You always use the article (il, la, lo etc.) before possessive adjectives (mia, mio, tuo etc.) unless you're referring to a member of the family or it's a set expression. 'La mia macchina', not 'mia macchina'. 'Mio fratello', not 'il mio fratello'. It also applies to members of somebody else's family; 'Alessandro è suo fratello', not 'Alessandro è il suo fratello'. However, you say 'mio dio' or 'dio mio', not 'il mio dio' as this is a set expression.
"Il mio" would not be wrong in this case, but it has a slightly different meaning. "Il cappello marrone è il mio" implies you're identifying a specific hat as yours in a group ("The brown hat is the one that's mine"). "Il cappello marrone è mio" just shows your possession of the hat in general. English doesn't distinguish between these two and uses "is mine" in both cases.
I am still rather confused about when to use the pronoun in front of the prepostion. I get the explanation of 'il mio fratello' being wrong because you don't use it for family members etc ( as explained below by Yuujen) but I am still wanting to find out why il cappelo marrone e il mio is wrong.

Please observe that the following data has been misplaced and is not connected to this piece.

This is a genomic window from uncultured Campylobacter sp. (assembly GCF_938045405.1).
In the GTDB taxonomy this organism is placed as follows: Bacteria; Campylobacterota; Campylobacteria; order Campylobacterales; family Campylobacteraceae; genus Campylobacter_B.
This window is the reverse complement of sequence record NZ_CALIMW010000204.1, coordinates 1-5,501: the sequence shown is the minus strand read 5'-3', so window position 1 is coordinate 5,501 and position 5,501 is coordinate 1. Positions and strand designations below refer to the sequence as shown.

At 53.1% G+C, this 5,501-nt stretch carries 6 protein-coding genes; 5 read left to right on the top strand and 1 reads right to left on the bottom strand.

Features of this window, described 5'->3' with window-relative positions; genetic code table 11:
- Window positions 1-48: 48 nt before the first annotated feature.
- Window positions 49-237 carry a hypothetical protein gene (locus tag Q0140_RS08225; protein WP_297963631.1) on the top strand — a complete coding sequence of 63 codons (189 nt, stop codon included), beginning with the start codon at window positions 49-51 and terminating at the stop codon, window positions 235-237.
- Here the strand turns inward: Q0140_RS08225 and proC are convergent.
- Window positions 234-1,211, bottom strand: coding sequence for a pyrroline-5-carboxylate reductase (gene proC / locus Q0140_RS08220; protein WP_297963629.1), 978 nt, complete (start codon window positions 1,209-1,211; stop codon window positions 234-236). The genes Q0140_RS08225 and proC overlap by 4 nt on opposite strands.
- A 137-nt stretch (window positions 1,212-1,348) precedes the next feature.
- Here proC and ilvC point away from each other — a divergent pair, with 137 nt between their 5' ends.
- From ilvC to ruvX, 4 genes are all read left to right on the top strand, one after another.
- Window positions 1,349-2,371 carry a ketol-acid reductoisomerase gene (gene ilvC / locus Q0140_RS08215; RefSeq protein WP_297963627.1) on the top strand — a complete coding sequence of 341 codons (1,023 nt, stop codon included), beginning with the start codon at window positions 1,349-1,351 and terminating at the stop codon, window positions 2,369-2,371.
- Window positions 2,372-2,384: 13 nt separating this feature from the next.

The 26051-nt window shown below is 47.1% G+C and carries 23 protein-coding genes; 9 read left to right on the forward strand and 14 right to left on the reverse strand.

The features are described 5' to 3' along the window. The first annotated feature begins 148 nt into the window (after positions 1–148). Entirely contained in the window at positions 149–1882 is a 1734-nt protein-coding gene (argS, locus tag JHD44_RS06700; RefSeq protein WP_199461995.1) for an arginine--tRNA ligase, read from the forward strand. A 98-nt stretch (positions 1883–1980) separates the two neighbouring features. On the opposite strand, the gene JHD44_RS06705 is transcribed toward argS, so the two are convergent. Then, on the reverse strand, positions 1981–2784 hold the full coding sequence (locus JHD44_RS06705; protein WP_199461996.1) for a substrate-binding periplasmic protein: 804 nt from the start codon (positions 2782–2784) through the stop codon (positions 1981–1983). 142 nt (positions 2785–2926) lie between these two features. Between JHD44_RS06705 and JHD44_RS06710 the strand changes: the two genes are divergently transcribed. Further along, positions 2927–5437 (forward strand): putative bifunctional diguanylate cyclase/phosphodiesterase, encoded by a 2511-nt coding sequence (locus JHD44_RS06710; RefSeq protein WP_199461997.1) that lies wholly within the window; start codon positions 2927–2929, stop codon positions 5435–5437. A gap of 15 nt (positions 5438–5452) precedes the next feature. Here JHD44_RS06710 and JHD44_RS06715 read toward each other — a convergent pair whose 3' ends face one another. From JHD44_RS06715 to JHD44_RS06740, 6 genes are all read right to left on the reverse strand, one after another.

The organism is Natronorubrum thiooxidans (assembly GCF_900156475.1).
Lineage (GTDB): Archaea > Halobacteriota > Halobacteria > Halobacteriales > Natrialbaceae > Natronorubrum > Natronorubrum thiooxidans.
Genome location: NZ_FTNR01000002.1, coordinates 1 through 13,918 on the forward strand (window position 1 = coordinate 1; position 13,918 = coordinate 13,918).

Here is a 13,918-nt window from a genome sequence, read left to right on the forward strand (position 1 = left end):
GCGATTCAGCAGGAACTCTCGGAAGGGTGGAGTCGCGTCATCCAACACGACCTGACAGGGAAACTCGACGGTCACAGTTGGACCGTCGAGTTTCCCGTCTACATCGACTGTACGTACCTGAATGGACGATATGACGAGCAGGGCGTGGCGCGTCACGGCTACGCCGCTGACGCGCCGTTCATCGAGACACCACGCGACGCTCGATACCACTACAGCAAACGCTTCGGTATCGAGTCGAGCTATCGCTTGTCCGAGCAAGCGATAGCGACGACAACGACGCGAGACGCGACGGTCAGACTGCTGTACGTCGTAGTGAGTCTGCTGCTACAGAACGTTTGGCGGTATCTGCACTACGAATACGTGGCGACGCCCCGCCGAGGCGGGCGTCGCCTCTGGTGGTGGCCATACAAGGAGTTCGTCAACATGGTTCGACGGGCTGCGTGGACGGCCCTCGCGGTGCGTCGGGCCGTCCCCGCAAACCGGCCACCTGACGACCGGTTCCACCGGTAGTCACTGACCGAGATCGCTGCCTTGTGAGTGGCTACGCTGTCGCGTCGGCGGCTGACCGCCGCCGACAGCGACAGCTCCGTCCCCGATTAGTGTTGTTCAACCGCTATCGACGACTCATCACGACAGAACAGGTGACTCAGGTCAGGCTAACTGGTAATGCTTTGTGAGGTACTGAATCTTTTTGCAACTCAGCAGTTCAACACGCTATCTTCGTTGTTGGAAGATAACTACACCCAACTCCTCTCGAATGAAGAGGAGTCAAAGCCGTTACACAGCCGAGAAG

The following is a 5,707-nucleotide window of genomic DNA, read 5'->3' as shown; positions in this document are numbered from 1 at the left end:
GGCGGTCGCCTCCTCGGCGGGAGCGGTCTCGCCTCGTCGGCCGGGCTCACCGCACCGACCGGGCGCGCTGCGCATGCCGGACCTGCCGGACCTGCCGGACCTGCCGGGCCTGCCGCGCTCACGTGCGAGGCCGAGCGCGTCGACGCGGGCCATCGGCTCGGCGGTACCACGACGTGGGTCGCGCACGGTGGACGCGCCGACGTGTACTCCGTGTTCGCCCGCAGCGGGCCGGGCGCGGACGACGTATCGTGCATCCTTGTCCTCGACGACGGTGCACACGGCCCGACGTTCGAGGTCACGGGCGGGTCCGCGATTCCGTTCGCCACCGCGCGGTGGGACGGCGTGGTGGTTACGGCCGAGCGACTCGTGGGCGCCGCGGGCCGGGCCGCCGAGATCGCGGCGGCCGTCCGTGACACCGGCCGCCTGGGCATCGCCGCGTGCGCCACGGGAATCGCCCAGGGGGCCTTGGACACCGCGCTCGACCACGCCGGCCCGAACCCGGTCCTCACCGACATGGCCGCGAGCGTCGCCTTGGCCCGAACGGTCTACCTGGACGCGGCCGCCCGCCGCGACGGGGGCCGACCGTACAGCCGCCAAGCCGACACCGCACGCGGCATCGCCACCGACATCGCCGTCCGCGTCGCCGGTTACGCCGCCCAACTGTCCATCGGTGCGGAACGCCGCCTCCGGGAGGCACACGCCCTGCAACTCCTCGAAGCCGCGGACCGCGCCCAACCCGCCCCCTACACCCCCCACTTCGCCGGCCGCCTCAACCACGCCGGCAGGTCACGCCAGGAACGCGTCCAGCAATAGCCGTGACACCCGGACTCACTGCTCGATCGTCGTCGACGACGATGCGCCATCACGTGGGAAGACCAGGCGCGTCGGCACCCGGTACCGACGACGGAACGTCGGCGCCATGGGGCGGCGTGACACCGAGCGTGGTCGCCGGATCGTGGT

I'm not surprised. I've never heard anyone describe a hat's color (or anything else for that matter) as "sweet chestnut" (and get away with it), (unless it's of course a sweet chestnut), regardless of what DL says.. Oh, you'll find it in one of those upscale mail-order catalogs, like Territory Ahead, that have come up with the most ridiculous saccharin sounding names for colors to sound hip, but you won't hear it in common street talk, so why use it? Ok, so maybe you're a rancher with a chestnut mare that's just a sweetie, well then that's fine, but forget about it for a hat, coat, gloves, socks, and especially underwear, unless you've got street cred in MMA. (Just a suggestion).